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Dr Lyn O’Grady


National Co-ordinator for KidsMatter Primary at the Australian Psychological Society.




Country of birth: Australia
Ethnicity: Australian
Languages spoken: English

What initially attracted you to community psychology?
I was studying undergraduate psychology at Victoria University and became familiar with Community Psychology. It felt comfortable with my values and approach to life so was an automatic decision to specialise in it. When I began to study psychology (as a mature age student) I recall wondering which area I would end up specialising in as they all sounded really interesting. By the end of my undergraduate degree it was apparent that much of psychology didn't speak to me but Community Psychology did. Looking back now, it seemed like community psychology found me rather than the other way around!

Please describe your current position.
National Co-ordinator for KidsMatter Primary at the Australian Psychological Society. KidsMatter is a mental health promotion, prevention and early intervention initiative in Australian primary schools. I work with a national team to develop mental health resources and form partnerships with the health sector to support schools in improving children's mental health outcomes.

The initiative is based on a socio-ecological model, recognising that children develop within a context of family, school and community, affected by broader societal factors. It also draws on a risk and protective factor framework and aims to enhance children's mental health and wellbeing by recognising family and school as significant places for reducing risk factors and increasing protective factors. The approach within a school involves the whole school community, valuing the role of families and partnerships with health and community sectors.

What other work have you been involved in as a community psychologist?
I have worked as a school psychologist in the Western Metropolitan region of Melbourne. Although this is not typically a role taken on by community psychologists my knowledge and understanding of systems and the socioecological model was extremely valuable. Similarly the values and underlying principles of community psychology were helpful to me personally when working in schools.

I volunteer as an independent person with young people who do not have an adult to support them during police interviews. The notion of community and people from outside the immediate family supporting young people is what draws me to this work – as I believe that it does take a village to raise a child.

What tertiary training (if any) do you have in community psychology?
Graduate Diploma and Doctorate from Victoria University.

What are the most valuable things you learnt in your community psychology training?
Individuals exist within the context of systems and accordingly behaviour needs to be understood in that way.
Values of absolute respect for people, who they are and what they believe in and putting away any judgements I may have about how I live my life – and that you can only do this through taking the time to be present (in all senses) and develop an understanding.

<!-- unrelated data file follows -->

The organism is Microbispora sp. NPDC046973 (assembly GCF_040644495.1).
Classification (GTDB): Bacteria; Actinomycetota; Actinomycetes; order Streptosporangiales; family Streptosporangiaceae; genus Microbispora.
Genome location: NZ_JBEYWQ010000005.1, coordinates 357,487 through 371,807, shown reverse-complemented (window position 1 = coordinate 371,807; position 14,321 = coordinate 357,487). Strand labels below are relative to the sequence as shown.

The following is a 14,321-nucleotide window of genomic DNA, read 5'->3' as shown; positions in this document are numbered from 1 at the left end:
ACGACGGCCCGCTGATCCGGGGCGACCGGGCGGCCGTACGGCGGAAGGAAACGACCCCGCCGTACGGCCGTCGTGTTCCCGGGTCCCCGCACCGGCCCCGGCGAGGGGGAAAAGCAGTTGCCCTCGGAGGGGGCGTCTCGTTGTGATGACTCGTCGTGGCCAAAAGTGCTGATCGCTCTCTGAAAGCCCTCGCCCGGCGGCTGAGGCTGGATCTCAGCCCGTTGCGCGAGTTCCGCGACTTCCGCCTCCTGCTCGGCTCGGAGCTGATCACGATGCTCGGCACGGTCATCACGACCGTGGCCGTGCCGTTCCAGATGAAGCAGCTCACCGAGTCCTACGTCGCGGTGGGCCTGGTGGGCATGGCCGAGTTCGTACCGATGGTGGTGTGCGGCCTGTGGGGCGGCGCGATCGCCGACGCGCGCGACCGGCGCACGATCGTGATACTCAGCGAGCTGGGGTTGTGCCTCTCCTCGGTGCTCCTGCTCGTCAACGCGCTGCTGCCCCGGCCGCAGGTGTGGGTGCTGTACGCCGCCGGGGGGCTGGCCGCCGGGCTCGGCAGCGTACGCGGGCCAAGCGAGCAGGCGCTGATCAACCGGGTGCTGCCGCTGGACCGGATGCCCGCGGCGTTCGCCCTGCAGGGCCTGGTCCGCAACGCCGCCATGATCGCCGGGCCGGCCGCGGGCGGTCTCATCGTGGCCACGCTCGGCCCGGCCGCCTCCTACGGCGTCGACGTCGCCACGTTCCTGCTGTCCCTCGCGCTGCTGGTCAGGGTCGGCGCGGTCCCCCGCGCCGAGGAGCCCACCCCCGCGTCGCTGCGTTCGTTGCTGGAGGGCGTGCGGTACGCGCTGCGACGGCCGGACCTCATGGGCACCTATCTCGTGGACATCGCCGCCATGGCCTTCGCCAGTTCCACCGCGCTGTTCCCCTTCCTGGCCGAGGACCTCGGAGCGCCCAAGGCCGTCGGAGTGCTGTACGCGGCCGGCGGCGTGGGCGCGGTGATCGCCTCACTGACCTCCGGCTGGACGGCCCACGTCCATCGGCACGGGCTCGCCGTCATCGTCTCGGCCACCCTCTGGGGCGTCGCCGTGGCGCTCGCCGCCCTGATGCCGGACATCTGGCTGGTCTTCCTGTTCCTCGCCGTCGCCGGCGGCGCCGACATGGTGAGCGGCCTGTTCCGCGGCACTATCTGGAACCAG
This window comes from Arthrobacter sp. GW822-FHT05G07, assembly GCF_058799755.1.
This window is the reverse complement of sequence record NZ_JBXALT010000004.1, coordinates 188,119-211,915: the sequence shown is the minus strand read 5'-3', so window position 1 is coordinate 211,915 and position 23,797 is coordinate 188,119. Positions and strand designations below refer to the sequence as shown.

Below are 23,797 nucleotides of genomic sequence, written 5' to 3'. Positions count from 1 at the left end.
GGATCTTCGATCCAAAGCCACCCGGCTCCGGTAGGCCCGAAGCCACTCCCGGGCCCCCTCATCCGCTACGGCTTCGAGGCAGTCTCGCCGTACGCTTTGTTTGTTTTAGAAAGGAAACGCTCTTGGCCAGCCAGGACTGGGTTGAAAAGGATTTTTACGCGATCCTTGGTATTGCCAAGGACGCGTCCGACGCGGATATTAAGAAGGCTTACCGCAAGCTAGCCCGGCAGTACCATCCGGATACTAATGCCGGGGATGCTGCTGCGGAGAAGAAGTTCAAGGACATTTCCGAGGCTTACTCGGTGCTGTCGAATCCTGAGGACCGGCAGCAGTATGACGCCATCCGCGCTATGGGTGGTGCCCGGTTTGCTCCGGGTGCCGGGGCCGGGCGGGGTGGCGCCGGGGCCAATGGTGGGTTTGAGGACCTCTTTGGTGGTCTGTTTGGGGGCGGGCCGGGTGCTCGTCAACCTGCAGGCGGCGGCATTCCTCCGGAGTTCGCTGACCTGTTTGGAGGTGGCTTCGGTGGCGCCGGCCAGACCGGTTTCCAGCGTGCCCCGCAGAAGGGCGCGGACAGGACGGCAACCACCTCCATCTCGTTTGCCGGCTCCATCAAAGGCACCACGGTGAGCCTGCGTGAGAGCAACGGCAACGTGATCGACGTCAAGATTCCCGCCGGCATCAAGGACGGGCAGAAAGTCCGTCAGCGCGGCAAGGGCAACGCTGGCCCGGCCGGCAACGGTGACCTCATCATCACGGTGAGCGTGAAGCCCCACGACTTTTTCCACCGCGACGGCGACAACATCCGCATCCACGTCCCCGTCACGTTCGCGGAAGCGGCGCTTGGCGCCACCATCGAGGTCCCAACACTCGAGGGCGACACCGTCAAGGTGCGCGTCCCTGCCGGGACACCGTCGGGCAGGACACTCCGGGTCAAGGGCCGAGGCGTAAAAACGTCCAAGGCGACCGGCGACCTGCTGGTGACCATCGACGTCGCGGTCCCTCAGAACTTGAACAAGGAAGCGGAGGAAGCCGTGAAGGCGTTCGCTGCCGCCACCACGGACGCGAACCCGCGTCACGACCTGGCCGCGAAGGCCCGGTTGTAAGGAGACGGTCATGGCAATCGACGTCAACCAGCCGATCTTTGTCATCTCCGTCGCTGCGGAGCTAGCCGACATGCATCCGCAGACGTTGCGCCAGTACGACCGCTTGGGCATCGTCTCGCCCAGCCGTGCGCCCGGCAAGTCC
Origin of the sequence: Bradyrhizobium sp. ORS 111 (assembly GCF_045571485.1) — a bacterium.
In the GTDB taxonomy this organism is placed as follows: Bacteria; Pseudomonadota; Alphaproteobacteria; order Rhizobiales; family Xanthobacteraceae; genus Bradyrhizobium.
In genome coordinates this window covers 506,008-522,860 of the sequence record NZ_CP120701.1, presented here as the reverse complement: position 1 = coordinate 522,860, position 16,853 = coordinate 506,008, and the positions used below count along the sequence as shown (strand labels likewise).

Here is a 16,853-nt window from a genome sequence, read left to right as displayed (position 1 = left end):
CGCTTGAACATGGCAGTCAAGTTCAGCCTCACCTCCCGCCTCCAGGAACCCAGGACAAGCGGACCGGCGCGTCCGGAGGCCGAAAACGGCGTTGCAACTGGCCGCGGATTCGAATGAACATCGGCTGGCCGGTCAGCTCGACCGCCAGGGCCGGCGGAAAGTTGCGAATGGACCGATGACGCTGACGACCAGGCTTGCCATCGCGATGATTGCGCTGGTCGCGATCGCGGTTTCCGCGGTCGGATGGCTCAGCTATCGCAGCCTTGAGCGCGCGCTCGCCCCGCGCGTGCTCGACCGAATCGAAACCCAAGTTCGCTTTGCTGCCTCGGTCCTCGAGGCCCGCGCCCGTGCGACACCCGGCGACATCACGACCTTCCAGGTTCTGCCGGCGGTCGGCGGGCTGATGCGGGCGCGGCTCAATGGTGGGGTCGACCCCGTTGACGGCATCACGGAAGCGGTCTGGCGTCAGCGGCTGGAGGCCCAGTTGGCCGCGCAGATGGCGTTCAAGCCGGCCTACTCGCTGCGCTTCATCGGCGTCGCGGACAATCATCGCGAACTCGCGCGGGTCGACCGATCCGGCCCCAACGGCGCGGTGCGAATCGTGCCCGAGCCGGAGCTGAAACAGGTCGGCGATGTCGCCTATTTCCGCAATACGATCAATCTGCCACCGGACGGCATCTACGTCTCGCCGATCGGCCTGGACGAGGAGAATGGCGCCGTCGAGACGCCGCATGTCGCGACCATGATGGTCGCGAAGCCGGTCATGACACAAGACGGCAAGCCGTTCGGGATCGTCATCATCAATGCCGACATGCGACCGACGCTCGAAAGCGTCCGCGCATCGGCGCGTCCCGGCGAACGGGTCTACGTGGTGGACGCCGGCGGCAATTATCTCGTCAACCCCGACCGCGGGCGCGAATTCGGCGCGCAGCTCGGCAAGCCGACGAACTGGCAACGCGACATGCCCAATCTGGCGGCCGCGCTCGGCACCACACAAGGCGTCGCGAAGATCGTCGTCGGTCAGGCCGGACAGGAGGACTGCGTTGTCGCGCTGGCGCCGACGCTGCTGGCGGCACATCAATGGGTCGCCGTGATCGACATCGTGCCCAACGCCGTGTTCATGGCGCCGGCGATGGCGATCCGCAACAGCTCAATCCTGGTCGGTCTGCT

Please list your academic qualifications.
As above.

Please describe any other experiences (for example, mentors, professional development activities or further training) that helped you to prepare for a career in community psychology.
Attending community psychology conferences was really helpful – they have a very different feel to other conferences – incredibly collegiate and inclusive. As a student I felt very encouraged to participate fully.

What are the most important things you learnt in the field (or in an academic setting) about community psychology?
Many people (including psychologists) focus on the individual in isolation and community psychology gives voice to challenge this idea.

Being a psychologist who names values and appreciates the value laden nature of psychology work is important. Sometimes things can go wrong when values and principles are not named upfront, but remain hidden or implicit. Community psychologists really go out of their way to learn about and incorporate respectful practices in their day to day work with people who are marginalised – this becomes a way of being over time which doesn't get turned on and off depending on whether you are working or not. Community psychology is a niche area of psychology at the moment – but when you talk with other psychologists or health practitioners about it, it seems to resonate and people are really interested in finding out more.

In what other ways do you use your community psychology training and skills?
As stated above, principles and values of community psychology become embedded in who I am. My community psychology training and skills have equipped to work with a wide range of people – including visits I have made to remote aboriginal communities, as well as within the western suburbs of Melbourne. I am able as a community psychologist to walk the line between scientist and practitioner – so getting the benefits and respect of psychology – but with much more!

What advice would you offer to someone contemplating a career in community psychology?
Be prepared to sit outside of the mainstream when you become a community psychologist – but ready to reap the benefits of a stream of psychology that you will help you find who you are.

What are your research interests?
Young people, sense of community, parenting, schools.

Please list any professional memberships.
Australian Psychological Society.
Community Psychology College
SCRA (past member)